Skype, a security risk for corporate networks?

UPDATED: Skype, like Britney Spears is everywhere. And just like queen of the teeny-bopper set, Skype has some major problems. Dmitry Goroshevsky, founder-CEO of Popular Telephony, which has come-up with a server-less peer-to-peer VoIP software called Peerio, called me this afternoon, and at the very end of the conversation, he quipped about Skype and how big a security risk it is for corporate networks.

When I pressed him more, he explained that Skype’s best feature, its ability to pass calls through firewalls and Network Address Translation (NAT) systems, is also its Achilles heel. Hackers can use the voice stream (which is nothing but data) to bypass firewalls and create havoc on the corporate networks. “You can break the whole corporate network in a matter of minutes,” he said.

Updated 06/23/2004: Karl over at Broadband Reports sent me this link, which explains some of the things we have been talking about.

Mahy thinks the Skype approach is inviting viruses, Zennstrom says this is not possible. According to Zennstrom there is little danger of a call through Skype resulting in a route for a virus because the recipient is told there is a call for him and is asked to call out to meet it. ‘Once my machine is infected with a virus, that virus can do lots of rude things with the Skype API. The virus could call a PSTN toll or international service from my account and leave it up for days. The virus could spam call my entire buddy list a few times an hour. The virus could turn my computer into a remote-control microphone. These are the kinds of issues that IT administrators are concerned about.

Aswath had written this earlier for VoIP daily:

If Supernodes need to have special capabilities, then it is likely that they will demand some form of compensation. It is not clear whether Skype is setup for this. Additionally, it is not clear how the individual clients are protected from a misbehaving Supernode. It is true that the media is encoded. But the Supernode is involved in the signaling phase. Since the Supernode has network connectivity to the client, it is tempting to use it for extra and unwanted commercial activity. So Skype may deploy their own Supernodes, eliminating one more difference between it and other VoIP providers.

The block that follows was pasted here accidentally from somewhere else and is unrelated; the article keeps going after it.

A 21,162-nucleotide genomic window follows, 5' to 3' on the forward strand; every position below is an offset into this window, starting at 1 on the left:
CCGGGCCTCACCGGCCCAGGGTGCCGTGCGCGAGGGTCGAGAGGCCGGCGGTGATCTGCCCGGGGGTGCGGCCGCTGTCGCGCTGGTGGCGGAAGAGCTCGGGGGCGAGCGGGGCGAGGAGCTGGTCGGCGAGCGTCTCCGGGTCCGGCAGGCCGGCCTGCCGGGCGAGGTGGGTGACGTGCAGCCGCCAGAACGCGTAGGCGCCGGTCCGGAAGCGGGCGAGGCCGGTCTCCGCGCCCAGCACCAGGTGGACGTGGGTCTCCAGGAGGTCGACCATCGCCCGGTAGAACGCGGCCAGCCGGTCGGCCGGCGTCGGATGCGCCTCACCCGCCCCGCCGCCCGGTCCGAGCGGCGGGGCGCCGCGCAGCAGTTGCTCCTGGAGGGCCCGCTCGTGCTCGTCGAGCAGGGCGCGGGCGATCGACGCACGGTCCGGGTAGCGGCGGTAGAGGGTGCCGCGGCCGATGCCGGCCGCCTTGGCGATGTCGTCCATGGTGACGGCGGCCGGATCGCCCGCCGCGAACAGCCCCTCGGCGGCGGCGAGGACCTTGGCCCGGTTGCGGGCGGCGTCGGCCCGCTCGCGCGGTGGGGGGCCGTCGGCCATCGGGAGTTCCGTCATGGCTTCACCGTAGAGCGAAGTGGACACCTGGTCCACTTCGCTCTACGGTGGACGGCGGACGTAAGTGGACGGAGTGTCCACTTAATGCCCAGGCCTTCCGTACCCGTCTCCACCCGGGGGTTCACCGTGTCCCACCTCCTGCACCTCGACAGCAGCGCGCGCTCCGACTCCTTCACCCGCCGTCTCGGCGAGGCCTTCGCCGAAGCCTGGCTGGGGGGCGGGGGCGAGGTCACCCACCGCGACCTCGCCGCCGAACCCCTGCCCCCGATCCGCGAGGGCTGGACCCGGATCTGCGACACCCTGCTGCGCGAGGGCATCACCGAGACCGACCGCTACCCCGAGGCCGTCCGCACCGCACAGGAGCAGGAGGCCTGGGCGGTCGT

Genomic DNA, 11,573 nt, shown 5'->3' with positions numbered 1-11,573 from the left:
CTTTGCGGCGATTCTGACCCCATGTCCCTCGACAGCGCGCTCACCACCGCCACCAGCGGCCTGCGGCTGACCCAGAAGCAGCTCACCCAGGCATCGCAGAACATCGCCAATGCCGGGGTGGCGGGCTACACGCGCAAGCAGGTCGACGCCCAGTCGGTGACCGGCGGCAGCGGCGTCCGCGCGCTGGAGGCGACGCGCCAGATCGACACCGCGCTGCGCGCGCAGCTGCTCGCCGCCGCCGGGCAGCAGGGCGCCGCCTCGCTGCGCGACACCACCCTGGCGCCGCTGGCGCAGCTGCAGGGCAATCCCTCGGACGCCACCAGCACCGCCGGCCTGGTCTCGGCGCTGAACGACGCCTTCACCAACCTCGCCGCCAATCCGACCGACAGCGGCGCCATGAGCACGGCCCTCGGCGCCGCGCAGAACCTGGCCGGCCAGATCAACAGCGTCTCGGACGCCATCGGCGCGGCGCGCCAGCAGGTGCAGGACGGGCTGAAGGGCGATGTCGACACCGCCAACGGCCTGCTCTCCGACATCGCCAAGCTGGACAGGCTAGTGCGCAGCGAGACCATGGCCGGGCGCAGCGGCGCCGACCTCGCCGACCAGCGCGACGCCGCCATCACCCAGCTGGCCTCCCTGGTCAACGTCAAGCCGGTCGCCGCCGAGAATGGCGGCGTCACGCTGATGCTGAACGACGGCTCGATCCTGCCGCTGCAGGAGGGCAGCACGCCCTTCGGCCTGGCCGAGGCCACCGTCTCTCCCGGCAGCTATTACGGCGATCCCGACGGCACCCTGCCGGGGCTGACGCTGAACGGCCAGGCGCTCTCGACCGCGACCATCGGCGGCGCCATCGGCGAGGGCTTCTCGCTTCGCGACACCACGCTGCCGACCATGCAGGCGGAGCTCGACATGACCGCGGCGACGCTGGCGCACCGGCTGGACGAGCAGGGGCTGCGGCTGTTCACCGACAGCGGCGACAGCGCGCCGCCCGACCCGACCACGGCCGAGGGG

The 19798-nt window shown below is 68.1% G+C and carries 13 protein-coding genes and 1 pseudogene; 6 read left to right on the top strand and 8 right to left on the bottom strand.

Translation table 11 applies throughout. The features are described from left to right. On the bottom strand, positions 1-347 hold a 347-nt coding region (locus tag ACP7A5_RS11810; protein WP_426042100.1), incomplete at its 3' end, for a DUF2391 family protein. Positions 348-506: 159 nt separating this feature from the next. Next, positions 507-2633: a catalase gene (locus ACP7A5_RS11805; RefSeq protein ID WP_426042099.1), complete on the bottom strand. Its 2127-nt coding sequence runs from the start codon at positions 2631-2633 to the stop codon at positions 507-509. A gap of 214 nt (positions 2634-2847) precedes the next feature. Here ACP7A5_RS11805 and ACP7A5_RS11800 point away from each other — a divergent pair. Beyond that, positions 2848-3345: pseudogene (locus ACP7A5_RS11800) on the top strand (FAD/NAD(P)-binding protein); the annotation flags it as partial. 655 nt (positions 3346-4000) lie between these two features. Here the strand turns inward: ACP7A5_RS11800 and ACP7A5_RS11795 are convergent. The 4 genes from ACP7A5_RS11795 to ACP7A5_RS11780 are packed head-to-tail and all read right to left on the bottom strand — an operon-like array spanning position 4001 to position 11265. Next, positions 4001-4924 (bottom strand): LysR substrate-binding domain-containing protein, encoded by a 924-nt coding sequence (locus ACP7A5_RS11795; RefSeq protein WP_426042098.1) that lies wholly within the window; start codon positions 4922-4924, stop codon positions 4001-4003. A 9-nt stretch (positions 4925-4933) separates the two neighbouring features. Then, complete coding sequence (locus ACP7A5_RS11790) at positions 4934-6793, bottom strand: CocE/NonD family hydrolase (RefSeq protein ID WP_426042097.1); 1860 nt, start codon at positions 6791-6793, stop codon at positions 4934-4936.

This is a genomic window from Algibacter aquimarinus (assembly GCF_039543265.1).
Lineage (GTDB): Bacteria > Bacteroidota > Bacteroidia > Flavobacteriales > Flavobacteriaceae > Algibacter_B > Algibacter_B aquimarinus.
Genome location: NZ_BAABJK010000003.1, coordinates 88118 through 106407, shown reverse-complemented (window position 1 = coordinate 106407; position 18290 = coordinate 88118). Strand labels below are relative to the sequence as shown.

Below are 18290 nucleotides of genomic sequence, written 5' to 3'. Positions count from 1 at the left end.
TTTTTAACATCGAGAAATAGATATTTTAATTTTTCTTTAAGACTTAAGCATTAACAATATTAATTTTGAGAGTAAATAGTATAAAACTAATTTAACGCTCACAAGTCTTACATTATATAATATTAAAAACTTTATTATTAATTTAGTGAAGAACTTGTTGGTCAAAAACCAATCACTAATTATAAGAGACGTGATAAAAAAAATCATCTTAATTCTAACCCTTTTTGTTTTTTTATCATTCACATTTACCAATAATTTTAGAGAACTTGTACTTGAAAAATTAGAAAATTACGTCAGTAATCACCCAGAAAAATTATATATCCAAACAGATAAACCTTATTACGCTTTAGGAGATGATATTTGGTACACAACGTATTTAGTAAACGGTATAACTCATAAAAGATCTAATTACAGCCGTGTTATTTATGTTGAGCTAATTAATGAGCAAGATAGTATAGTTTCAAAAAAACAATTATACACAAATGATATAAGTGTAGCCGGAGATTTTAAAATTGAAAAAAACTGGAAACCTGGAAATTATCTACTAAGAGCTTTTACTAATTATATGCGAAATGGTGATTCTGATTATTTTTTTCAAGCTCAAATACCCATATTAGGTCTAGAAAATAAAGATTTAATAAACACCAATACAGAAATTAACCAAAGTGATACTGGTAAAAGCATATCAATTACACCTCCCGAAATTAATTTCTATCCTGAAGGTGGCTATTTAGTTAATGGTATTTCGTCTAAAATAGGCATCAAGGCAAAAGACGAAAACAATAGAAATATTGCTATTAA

Wow! There go billions of dollars in security dollars, bested by a simple piece of software. No surprise, Skype does not talk about this security risk. Not willing to take Dmitry’s word for it, I scrounged for more information, and stumbled onto the CERN website.

Skype P2P telephony software is not permitted on CERN’s computing or network facilities. The privacy policy of Skype violates CERN’s Computing Rules by bypassing firewall protections and offering services to others.

Here is Skype’s privacy policy: From time-to-time your computer may become a Supernode. A Supernode is a computer running Skype Software that has been automatically elevated to act as a hub. Supernodes may assist in helping other users to communicate or use the Skype software efficiently. This may include the ability for your computer to help anonymously and securely facilitate communications between other users of the Skype Software who, due to network and firewall constraints, cannot establish direct connections.

I am not sure, what you make of it, but to me if it is not good for CERN, then it cannot be good for any one. I think Skype CEO Niklas Zennstrom, is speaking at the SuperNova conference in Palo Alto, California this week. I am going to try and nail him down on this and get more details.

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